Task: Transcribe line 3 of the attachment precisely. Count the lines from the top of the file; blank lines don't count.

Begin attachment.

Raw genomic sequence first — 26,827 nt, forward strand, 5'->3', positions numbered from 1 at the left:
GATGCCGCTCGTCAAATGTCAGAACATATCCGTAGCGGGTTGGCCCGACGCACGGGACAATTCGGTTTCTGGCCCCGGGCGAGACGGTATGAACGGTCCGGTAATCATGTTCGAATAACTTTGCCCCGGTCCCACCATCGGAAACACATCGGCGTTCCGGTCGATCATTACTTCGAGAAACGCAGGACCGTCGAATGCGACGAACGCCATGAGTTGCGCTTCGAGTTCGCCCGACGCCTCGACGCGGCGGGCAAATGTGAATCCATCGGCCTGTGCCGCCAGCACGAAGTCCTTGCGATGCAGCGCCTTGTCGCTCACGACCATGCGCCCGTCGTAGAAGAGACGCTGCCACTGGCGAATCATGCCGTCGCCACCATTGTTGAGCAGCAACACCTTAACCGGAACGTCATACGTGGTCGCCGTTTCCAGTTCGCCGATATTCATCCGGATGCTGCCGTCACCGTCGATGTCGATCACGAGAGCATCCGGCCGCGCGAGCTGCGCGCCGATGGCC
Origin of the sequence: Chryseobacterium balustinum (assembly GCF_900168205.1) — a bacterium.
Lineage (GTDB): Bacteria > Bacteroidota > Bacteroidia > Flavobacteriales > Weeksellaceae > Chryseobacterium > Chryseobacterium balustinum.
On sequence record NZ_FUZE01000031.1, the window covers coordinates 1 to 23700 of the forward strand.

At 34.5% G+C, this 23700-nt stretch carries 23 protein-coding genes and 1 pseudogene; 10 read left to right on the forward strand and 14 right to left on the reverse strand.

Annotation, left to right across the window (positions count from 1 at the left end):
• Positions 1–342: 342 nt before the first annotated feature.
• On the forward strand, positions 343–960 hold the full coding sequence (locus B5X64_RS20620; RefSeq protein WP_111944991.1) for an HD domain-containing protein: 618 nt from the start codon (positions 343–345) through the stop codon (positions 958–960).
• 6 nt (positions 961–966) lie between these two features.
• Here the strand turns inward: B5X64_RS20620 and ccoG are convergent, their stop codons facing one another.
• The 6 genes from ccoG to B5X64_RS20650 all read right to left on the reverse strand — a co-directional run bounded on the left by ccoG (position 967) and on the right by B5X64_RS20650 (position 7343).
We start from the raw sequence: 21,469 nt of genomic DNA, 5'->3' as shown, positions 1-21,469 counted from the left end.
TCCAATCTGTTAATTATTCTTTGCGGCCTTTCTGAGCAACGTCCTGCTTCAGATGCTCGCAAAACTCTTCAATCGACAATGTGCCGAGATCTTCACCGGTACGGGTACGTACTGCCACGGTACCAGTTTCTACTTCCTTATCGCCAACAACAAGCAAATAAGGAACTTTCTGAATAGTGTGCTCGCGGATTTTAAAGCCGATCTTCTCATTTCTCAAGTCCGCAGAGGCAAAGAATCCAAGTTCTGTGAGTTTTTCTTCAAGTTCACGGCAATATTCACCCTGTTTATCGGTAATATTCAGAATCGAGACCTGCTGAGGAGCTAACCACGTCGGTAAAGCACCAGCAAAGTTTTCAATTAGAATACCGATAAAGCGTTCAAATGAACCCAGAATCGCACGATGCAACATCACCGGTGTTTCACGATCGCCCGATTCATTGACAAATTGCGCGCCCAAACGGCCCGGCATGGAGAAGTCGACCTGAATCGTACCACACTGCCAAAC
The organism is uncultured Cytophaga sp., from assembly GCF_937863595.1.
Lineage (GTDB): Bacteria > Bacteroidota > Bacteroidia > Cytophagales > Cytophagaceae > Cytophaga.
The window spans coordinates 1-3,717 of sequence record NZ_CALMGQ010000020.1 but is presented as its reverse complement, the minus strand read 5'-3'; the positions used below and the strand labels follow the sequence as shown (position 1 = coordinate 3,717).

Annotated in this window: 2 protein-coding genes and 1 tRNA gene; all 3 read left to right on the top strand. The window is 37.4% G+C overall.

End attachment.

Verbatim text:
Origin of the sequence: Chryseobacterium balustinum (assembly GCF_900168205.1) — a bacterium.